On May 20, 2014, Samie Detzer had an abortion. Here’s what happened: She listened to Idina Menzel’s “Let it Go” over the intercom in the waiting room. Then she got an abortion. After she left the clinic, she ate an enchilada. She laughed. She cried. She took three Vicodin.
Here’s what didn’t happen: She didn't feel sad, angry, or hurt. She didn’t tell the man who got her pregnant.
We know Detzer’s story because she shared it this week in a YouTube video—the first in a video series that launched on November 10 called #ShoutYourAbortion. In September, Seattleite Amelia Bonow posted some personal thoughts about her experience getting an abortion on Facebook, sparking what became a massive discussion on social media. Thousands of people shared their stories of abortion on the hashtag #ShoutYourAbortion. Now, Bonow and a group of friends are carrying the momentum of that conversation to videos. The series, which has a conversational feel similar to the It Gets Better campaign, already has 15 videos of women who, like Detzel, tell their own abortion stories. They tell the stories of the day—one, four, thirty years ago—that they got an abortion.
There’s the video in which a woman recounts how who she had an abortion at twenty years old, shortly after arriving in Jerusalem. She didn’t have money or a plan, but she was able to get an abortion– though the procedure was illegal then— with the aid of a stranger who made three phone calls on her behalf.
“The first was to a doctor to set up the appointment,” she says in the video. “The second was to get a loan to pay him, and the third was to find me a job so as I could pay back the loan. And with those three phone calls, it really felt like she saved my life.”
Another video is from a woman who had an abortion almost 30 years ago who explains that she does not regret the procedure itself, but does feel bad about the decades she spent feeling conflicted about the decision because of societal stigma against abortion.
In her video, writer and Shout Your Abortion co-founder Lindy West tells a moving story about her abortion: Five years ago and in a bad relationship, West wasn’t ready to have a family, so she made the only choice that made sense: have an abortion.
“I’m grateful, and I’m not ashamed,” West says in the video. “And I want other women and pregnant people everywhere to be able to make that choice.”
In addition to the website, Shout Your Abortion now also has a website and a written-out mission statement: the group is focused on “working to destigmatize abortion through dialogue.” Right now, Shout Your Abortion is running an Indiegogo campaign to make Shout Your Abortion into a full-fledged movement. Their goal is to get the funding that would allow them to host events around the country to raise awareness of reproductive justice issues and facilitate “salon-style discussions” on abortion.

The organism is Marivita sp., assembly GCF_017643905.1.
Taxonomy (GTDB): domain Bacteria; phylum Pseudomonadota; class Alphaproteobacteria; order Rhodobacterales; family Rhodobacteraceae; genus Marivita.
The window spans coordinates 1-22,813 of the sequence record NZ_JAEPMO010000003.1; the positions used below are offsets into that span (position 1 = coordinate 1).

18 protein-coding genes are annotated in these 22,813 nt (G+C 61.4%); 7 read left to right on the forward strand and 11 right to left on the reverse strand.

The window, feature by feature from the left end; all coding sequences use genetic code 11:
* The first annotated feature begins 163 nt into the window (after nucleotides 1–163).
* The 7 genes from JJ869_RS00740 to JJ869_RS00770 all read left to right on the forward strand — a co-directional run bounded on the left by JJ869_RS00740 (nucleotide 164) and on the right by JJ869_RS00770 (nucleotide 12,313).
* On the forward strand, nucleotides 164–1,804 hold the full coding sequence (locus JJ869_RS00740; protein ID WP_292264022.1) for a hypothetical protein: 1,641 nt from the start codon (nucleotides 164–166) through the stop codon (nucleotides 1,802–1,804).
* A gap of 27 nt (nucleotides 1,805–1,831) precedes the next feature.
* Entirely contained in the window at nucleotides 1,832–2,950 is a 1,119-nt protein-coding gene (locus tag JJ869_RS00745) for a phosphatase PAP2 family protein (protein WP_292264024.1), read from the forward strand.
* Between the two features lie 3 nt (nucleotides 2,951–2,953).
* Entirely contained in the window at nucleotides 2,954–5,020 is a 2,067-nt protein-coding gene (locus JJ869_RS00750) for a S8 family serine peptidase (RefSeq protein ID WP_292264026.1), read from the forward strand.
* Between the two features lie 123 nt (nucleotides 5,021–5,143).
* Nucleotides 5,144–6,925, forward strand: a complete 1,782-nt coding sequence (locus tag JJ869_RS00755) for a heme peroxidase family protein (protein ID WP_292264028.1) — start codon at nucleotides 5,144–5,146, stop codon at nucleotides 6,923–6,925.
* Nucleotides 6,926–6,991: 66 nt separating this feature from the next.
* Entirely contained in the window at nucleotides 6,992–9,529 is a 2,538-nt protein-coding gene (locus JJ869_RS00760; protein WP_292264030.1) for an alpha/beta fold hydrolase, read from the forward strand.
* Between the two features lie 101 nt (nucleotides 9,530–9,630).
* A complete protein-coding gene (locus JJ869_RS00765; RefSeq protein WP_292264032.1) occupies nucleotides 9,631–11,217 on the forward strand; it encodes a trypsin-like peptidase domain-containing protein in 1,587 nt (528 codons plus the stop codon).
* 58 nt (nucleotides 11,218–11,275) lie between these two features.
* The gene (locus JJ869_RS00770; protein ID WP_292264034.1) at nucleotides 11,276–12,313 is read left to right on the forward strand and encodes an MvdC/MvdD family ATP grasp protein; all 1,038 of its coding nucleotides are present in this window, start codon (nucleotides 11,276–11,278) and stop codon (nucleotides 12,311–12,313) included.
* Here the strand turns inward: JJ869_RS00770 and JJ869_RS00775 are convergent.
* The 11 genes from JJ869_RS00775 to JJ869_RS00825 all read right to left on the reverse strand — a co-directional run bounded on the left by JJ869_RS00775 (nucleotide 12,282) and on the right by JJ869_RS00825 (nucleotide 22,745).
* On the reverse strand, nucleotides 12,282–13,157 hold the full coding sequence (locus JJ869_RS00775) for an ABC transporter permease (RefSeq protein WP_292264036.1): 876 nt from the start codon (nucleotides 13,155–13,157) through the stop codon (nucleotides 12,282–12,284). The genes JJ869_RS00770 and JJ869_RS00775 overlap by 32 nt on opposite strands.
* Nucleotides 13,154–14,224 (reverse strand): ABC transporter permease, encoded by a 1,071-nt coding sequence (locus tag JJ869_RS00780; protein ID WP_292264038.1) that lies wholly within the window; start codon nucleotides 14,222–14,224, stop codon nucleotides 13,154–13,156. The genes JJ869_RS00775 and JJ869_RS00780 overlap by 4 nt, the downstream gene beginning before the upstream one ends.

“The people fighting to take this right away from women are banking on silence from women like me,” Bonow says in the video promoting the crowd-funding campaign. “Since Shout Your Abortion has taken off and become a part of social consciousness, so many women have come to me and said: ‘Talking about my abortion has changed my life.’”
It’s not difficult to understand this impact. One in three women will have an abortion by the age of 45, and, yet personal stories about it are scarce both in media and in everyday conversation. Honest abortion stories change that narrative: No longer are we bad for doing what was necessary; instead, we are strong—empowered by the choice to do what we want with our own bodies. Empowered by the choice to not be a mother.
#ShoutYourAbortion is part of an abortion storytelling movement. Back in 1969, New York feminist group Redstockings disrupted a New York legislative hearing about abortion that featured mostly male speakers, and held their own event where they shared real-life abortion stories. These days, groups like the 1 in 3 Campaign also provide an outlet for those people who’ve had abortions to tell their stories on their website.
Sharing abortion stories can have a profound impact. According to “contact theory,” direct contact with a stigmatized minority can reduce prejudice over time. Though the research for the theory is limited, preliminary results from a University of California-Los Angeles study found that political canvassers who disclosed their own abortion experiences were able to increase support for legal abortion by 10 percent. This suggests that hearing the nuanced stories of those who’ve had an abortion can cause those against it to rethink their prejudice.
As West says in her video: “Abortion itself was the least stressful decision. It was all the baggage around it that makes it stressful.”